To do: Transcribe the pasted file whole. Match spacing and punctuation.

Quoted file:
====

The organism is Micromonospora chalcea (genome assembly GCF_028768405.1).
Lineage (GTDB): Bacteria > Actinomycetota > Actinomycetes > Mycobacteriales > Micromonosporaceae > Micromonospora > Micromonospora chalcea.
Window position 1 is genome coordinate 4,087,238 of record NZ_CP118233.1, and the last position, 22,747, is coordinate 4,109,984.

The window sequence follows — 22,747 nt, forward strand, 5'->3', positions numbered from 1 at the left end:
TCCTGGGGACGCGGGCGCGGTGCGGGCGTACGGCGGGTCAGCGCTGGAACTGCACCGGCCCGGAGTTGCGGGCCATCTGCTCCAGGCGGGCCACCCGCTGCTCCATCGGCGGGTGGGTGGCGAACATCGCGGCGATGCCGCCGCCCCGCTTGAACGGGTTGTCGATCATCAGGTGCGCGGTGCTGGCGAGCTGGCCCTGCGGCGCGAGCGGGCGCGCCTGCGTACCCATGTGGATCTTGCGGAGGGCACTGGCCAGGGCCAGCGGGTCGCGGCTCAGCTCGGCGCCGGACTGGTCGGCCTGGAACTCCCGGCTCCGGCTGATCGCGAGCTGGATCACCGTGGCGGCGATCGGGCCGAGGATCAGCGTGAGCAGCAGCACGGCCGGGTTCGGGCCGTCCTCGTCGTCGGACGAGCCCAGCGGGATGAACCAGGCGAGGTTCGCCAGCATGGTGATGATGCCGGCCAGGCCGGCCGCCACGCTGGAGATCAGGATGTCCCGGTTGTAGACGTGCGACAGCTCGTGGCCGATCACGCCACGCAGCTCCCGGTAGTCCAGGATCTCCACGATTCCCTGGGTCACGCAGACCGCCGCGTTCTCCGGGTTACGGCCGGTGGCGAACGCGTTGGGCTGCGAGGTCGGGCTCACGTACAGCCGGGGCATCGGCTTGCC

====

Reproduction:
The organism is Micromonospora chalcea (genome assembly GCF_028768405.1).
Lineage (GTDB): Bacteria > Actinomycetota > Actinomycetes > Mycobacteriales > Micromonosporaceae > Micromonospora > Micromonospora chalcea.
Window position 1 is genome coordinate 4,087,238 of record NZ_CP118233.1, and the last position, 22,747, is coordinate 4,109,984.

The window sequence follows — 22,747 nt, forward strand, 5'->3', positions numbered from 1 at the left end:
TCCTGGGGACGCGGGCGCGGTGCGGGCGTACGGCGGGTCAGCGCTGGAACTGCACCGGCCCGGAGTTGCGGGCCATCTGCTCCAGGCGGGCCACCCGCTGCTCCATCGGCGGGTGGGTGGCGAACATCGCGGCGATGCCGCCGCCCCGCTTGAACGGGTTGTCGATCATCAGGTGCGCGGTGCTGGCGAGCTGGCCCTGCGGCGCGAGCGGGCGCGCCTGCGTACCCATGTGGATCTTGCGGAGGGCACTGGCCAGGGCCAGCGGGTCGCGGCTCAGCTCGGCGCCGGACTGGTCGGCCTGGAACTCCCGGCTCCGGCTGATCGCGAGCTGGATCACCGTGGCGGCGATCGGGCCGAGGATCAGCGTGAGCAGCAGCACGGCCGGGTTCGGGCCGTCCTCGTCGTCGGACGAGCCCAGCGGGATGAACCAGGCGAGGTTCGCCAGCATGGTGATGATGCCGGCCAGGCCGGCCGCCACGCTGGAGATCAGGATGTCCCGGTTGTAGACGTGCGACAGCTCGTGGCCGATCACGCCACGCAGCTCCCGGTAGTCCAGGATCTCCACGATTCCCTGGGTCACGCAGACCGCCGCGTTCTCCGGGTTACGGCCGGTGGCGAACGCGTTGGGCTGCGAGGTCGGGCTCACGTACAGCCGGGGCATCGGCTTGCC